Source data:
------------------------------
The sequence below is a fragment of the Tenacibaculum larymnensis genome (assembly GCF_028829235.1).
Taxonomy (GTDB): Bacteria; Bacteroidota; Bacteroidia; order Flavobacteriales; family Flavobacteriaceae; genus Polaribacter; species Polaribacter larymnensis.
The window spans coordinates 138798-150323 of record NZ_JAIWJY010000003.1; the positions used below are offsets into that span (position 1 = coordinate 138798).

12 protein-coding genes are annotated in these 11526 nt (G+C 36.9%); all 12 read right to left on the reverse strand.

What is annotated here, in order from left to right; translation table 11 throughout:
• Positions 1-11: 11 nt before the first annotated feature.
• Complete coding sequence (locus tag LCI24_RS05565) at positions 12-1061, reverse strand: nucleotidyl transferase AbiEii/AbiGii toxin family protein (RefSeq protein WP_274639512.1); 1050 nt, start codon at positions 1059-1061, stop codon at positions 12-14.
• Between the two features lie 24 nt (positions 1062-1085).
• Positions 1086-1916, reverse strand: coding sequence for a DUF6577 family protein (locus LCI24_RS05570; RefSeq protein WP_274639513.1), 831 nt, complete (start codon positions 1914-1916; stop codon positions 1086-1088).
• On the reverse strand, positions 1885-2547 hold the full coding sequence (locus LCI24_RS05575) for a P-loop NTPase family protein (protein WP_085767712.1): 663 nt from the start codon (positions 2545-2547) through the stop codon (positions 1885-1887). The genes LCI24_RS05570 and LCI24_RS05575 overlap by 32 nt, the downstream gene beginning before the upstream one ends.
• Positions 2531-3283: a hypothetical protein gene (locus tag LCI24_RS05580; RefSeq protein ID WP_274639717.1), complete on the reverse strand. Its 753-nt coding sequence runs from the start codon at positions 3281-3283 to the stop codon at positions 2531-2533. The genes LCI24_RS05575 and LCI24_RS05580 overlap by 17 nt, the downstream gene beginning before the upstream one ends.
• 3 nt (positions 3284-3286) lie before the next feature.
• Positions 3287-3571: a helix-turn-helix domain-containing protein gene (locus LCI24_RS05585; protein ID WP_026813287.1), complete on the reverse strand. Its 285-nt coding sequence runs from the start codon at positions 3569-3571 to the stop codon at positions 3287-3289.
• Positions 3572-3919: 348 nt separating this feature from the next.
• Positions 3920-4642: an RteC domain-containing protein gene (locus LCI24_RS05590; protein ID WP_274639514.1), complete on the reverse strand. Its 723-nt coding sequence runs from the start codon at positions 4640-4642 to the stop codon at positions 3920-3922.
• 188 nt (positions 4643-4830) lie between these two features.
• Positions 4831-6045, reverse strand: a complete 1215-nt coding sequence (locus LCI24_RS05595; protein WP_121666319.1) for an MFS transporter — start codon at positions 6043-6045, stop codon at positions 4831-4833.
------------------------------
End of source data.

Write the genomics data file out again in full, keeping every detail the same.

The sequence below is a fragment of the Tenacibaculum larymnensis genome (assembly GCF_028829235.1).
Taxonomy (GTDB): Bacteria; Bacteroidota; Bacteroidia; order Flavobacteriales; family Flavobacteriaceae; genus Polaribacter; species Polaribacter larymnensis.
The window spans coordinates 138798-150323 of record NZ_JAIWJY010000003.1; the positions used below are offsets into that span (position 1 = coordinate 138798).

12 protein-coding genes are annotated in these 11526 nt (G+C 36.9%); all 12 read right to left on the reverse strand.

What is annotated here, in order from left to right; translation table 11 throughout:
• Positions 1-11: 11 nt before the first annotated feature.
• Complete coding sequence (locus tag LCI24_RS05565) at positions 12-1061, reverse strand: nucleotidyl transferase AbiEii/AbiGii toxin family protein (RefSeq protein WP_274639512.1); 1050 nt, start codon at positions 1059-1061, stop codon at positions 12-14.
• Between the two features lie 24 nt (positions 1062-1085).
• Positions 1086-1916, reverse strand: coding sequence for a DUF6577 family protein (locus LCI24_RS05570; RefSeq protein WP_274639513.1), 831 nt, complete (start codon positions 1914-1916; stop codon positions 1086-1088).
• On the reverse strand, positions 1885-2547 hold the full coding sequence (locus LCI24_RS05575) for a P-loop NTPase family protein (protein WP_085767712.1): 663 nt from the start codon (positions 2545-2547) through the stop codon (positions 1885-1887). The genes LCI24_RS05570 and LCI24_RS05575 overlap by 32 nt, the downstream gene beginning before the upstream one ends.
• Positions 2531-3283: a hypothetical protein gene (locus tag LCI24_RS05580; RefSeq protein ID WP_274639717.1), complete on the reverse strand. Its 753-nt coding sequence runs from the start codon at positions 3281-3283 to the stop codon at positions 2531-2533. The genes LCI24_RS05575 and LCI24_RS05580 overlap by 17 nt, the downstream gene beginning before the upstream one ends.
• 3 nt (positions 3284-3286) lie before the next feature.
• Positions 3287-3571: a helix-turn-helix domain-containing protein gene (locus LCI24_RS05585; protein ID WP_026813287.1), complete on the reverse strand. Its 285-nt coding sequence runs from the start codon at positions 3569-3571 to the stop codon at positions 3287-3289.
• Positions 3572-3919: 348 nt separating this feature from the next.
• Positions 3920-4642: an RteC domain-containing protein gene (locus LCI24_RS05590; protein ID WP_274639514.1), complete on the reverse strand. Its 723-nt coding sequence runs from the start codon at positions 4640-4642 to the stop codon at positions 3920-3922.
• 188 nt (positions 4643-4830) lie between these two features.
• Positions 4831-6045, reverse strand: a complete 1215-nt coding sequence (locus LCI24_RS05595; protein WP_121666319.1) for an MFS transporter — start codon at positions 6043-6045, stop codon at positions 4831-4833.